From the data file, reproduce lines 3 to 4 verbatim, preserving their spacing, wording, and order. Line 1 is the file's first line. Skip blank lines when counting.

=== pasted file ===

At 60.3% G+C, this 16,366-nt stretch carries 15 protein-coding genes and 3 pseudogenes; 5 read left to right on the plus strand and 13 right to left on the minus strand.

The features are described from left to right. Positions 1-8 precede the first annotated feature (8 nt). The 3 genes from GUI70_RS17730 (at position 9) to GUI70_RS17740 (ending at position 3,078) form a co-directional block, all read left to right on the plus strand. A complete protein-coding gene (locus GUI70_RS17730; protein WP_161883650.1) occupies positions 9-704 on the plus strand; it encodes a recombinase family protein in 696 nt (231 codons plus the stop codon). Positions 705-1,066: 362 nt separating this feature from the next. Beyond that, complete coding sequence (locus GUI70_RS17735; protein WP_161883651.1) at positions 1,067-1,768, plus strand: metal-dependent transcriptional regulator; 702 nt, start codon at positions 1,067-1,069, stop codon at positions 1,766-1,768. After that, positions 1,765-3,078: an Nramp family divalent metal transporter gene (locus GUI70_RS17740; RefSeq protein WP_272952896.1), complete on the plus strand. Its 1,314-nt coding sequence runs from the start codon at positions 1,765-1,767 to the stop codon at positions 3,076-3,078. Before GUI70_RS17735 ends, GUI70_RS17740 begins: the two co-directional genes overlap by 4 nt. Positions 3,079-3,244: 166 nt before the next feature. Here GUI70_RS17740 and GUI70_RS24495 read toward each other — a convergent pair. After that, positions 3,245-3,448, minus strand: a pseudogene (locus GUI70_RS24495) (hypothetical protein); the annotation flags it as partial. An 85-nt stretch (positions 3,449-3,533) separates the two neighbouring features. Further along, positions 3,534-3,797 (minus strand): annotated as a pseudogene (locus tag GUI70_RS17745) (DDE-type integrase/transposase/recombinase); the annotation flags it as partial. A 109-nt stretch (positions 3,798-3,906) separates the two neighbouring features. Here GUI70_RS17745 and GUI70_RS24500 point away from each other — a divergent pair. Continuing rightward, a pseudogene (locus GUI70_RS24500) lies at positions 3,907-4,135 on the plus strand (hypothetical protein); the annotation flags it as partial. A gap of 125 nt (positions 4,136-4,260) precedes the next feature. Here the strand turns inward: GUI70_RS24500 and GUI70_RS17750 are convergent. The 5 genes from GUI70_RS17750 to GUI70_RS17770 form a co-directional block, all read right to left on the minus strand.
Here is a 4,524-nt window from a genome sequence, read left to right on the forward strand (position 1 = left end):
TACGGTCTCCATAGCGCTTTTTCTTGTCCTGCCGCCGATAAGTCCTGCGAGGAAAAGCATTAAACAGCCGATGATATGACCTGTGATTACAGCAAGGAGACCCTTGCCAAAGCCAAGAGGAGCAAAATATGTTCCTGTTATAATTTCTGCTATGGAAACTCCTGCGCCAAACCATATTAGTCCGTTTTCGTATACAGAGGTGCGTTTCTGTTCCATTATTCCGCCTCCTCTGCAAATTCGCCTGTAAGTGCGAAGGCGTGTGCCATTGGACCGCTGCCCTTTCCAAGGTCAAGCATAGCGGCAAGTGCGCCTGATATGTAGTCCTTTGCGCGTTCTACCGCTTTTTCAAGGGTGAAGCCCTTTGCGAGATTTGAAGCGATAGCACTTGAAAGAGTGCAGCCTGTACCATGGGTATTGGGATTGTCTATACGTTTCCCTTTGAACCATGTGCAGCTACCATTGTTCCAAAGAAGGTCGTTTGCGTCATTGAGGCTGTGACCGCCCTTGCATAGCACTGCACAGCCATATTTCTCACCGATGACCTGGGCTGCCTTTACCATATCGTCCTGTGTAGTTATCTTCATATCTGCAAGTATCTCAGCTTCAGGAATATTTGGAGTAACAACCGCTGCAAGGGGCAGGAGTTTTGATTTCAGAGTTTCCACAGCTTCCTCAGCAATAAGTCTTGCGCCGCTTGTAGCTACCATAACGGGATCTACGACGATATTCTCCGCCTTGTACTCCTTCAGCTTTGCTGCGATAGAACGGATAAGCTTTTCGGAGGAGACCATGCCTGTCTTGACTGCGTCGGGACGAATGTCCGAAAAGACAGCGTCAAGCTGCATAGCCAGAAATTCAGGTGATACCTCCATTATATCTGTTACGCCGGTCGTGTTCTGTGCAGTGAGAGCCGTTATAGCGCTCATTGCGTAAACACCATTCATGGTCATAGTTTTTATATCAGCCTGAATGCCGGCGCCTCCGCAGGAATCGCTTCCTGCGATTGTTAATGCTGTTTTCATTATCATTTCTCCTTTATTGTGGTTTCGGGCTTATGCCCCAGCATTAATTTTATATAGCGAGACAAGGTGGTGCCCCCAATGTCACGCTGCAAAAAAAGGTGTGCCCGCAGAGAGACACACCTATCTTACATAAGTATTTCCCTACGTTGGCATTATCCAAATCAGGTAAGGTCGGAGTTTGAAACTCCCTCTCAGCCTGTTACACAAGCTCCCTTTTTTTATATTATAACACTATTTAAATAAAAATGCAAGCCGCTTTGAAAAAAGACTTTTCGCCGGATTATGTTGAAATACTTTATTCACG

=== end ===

Here is a 4,524-nt window from a genome sequence, read left to right on the forward strand (position 1 = left end):
TACGGTCTCCATAGCGCTTTTTCTTGTCCTGCCGCCGATAAGTCCTGCGAGGAAAAGCATTAAACAGCCGATGATATGACCTGTGATTACAGCAAGGAGACCCTTGCCAAAGCCAAGAGGAGCAAAATATGTTCCTGTTATAATTTCTGCTATGGAAACTCCTGCGCCAAACCATATTAGTCCGTTTTCGTATACAGAGGTGCGTTTCTGTTCCATTATTCCGCCTCCTCTGCAAATTCGCCTGTAAGTGCGAAGGCGTGTGCCATTGGACCGCTGCCCTTTCCAAGGTCAAGCATAGCGGCAAGTGCGCCTGATATGTAGTCCTTTGCGCGTTCTACCGCTTTTTCAAGGGTGAAGCCCTTTGCGAGATTTGAAGCGATAGCACTTGAAAGAGTGCAGCCTGTACCATGGGTATTGGGATTGTCTATACGTTTCCCTTTGAACCATGTGCAGCTACCATTGTTCCAAAGAAGGTCGTTTGCGTCATTGAGGCTGTGACCGCCCTTGCATAGCACTGCACAGCCATATTTCTCACCGATGACCTGGGCTGCCTTTACCATATCGTCCTGTGTAGTTATCTTCATATCTGCAAGTATCTCAGCTTCAGGAATATTTGGAGTAACAACCGCTGCAAGGGGCAGGAGTTTTGATTTCAGAGTTTCCACAGCTTCCTCAGCAATAAGTCTTGCGCCGCTTGTAGCTACCATAACGGGATCTACGACGATATTCTCCGCCTTGTACTCCTTCAGCTTTGCTGCGATAGAACGGATAAGCTTTTCGGAGGAGACCATGCCTGTCTTGACTGCGTCGGGACGAATGTCCGAAAAGACAGCGTCAAGCTGCATAGCCAGAAATTCAGGTGATACCTCCATTATATCTGTTACGCCGGTCGTGTTCTGTGCAGTGAGAGCCGTTATAGCGCTCATTGCGTAAACACCATTCATGGTCATAGTTTTTATATCAGCCTGAATGCCGGCGCCTCCGCAGGAATCGCTTCCTGCGATTGTTAATGCTGTTTTCATTATCATTTCTCCTTTATTGTGGTTTCGGGCTTATGCCCCAGCATTAATTTTATATAGCGAGACAAGGTGGTGCCCCCAATGTCACGCTGCAAAAAAAGGTGTGCCCGCAGAGAGACACACCTATCTTACATAAGTATTTCCCTACGTTGGCATTATCCAAATCAGGTAAGGTCGGAGTTTGAAACTCCCTCTCAGCCTGTTACACAAGCTCCCTTTTTTTATATTATAACACTATTTAAATAAAAATGCAAGCCGCTTTGAAAAAAGACTTTTCGCCGGATTATGTTGAAATACTTTATTCACG